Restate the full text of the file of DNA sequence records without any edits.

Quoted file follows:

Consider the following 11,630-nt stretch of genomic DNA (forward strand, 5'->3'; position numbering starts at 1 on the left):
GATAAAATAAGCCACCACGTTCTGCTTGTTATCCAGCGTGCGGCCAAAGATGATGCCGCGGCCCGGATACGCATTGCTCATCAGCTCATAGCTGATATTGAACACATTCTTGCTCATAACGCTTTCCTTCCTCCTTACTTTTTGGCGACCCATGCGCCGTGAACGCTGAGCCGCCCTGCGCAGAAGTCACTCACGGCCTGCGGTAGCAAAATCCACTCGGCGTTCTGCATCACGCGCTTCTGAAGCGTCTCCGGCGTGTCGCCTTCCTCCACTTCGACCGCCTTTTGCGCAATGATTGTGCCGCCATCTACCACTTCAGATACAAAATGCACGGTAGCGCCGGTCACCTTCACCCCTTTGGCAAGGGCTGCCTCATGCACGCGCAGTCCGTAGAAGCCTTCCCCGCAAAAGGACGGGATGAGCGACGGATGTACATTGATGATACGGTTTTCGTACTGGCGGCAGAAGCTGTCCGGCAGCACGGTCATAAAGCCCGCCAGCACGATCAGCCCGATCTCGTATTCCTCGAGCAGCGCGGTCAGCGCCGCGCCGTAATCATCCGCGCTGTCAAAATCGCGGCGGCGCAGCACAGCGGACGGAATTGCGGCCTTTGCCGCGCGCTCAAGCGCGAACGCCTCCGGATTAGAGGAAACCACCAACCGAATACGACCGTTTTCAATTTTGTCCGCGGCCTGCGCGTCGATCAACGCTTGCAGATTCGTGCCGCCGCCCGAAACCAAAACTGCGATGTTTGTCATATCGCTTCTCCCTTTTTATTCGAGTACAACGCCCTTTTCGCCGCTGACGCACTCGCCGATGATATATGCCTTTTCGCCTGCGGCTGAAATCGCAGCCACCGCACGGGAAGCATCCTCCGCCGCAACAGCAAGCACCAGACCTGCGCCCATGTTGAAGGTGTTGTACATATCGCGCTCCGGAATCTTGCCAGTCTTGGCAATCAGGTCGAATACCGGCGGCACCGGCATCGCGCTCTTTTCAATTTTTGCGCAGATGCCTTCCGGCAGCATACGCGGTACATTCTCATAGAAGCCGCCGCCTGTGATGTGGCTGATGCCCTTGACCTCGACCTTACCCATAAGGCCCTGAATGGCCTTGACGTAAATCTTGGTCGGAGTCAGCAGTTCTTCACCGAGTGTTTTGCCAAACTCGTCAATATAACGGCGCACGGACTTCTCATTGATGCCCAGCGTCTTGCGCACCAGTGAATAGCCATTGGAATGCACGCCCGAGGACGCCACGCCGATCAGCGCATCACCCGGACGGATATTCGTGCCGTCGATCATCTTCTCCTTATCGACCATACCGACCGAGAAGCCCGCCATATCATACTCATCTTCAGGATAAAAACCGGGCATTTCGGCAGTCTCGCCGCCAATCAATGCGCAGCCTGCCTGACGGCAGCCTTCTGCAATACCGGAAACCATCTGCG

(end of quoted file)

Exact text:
Consider the following 11,630-nt stretch of genomic DNA (forward strand, 5'->3'; position numbering starts at 1 on the left):
GATAAAATAAGCCACCACGTTCTGCTTGTTATCCAGCGTGCGGCCAAAGATGATGCCGCGGCCCGGATACGCATTGCTCATCAGCTCATAGCTGATATTGAACACATTCTTGCTCATAACGCTTTCCTTCCTCCTTACTTTTTGGCGACCCATGCGCCGTGAACGCTGAGCCGCCCTGCGCAGAAGTCACTCACGGCCTGCGGTAGCAAAATCCACTCGGCGTTCTGCATCACGCGCTTCTGAAGCGTCTCCGGCGTGTCGCCTTCCTCCACTTCGACCGCCTTTTGCGCAATGATTGTGCCGCCATCTACCACTTCAGATACAAAATGCACGGTAGCGCCGGTCACCTTCACCCCTTTGGCAAGGGCTGCCTCATGCACGCGCAGTCCGTAGAAGCCTTCCCCGCAAAAGGACGGGATGAGCGACGGATGTACATTGATGATACGGTTTTCGTACTGGCGGCAGAAGCTGTCCGGCAGCACGGTCATAAAGCCCGCCAGCACGATCAGCCCGATCTCGTATTCCTCGAGCAGCGCGGTCAGCGCCGCGCCGTAATCATCCGCGCTGTCAAAATCGCGGCGGCGCAGCACAGCGGACGGAATTGCGGCCTTTGCCGCGCGCTCAAGCGCGAACGCCTCCGGATTAGAGGAAACCACCAACCGAATACGACCGTTTTCAATTTTGTCCGCGGCCTGCGCGTCGATCAACGCTTGCAGATTCGTGCCGCCGCCCGAAACCAAAACTGCGATGTTTGTCATATCGCTTCTCCCTTTTTATTCGAGTACAACGCCCTTTTCGCCGCTGACGCACTCGCCGATGATATATGCCTTTTCGCCTGCGGCTGAAATCGCAGCCACCGCACGGGAAGCATCCTCCGCCGCAACAGCAAGCACCAGACCTGCGCCCATGTTGAAGGTGTTGTACATATCGCGCTCCGGAATCTTGCCAGTCTTGGCAATCAGGTCGAATACCGGCGGCACCGGCATCGCGCTCTTTTCAATTTTTGCGCAGATGCCTTCCGGCAGCATACGCGGTACATTCTCATAGAAGCCGCCGCCTGTGATGTGGCTGATGCCCTTGACCTCGACCTTACCCATAAGGCCCTGAATGGCCTTGACGTAAATCTTGGTCGGAGTCAGCAGTTCTTCACCGAGTGTTTTGCCAAACTCGTCAATATAACGGCGCACGGACTTCTCATTGATGCCCAGCGTCTTGCGCACCAGTGAATAGCCATTGGAATGCACGCCCGAGGACGCCACGCCGATCAGCGCATCACCCGGACGGATATTCGTGCCGTCGATCATCTTCTCCTTATCGACCATACCGACCGAGAAGCCCGCCATATCATACTCATCTTCAGGATAAAAACCGGGCATTTCGGCAGTCTCGCCGCCAATCAATGCGCAGCCTGCCTGACGGCAGCCTTCTGCAATACCGGAAACCATCTGCG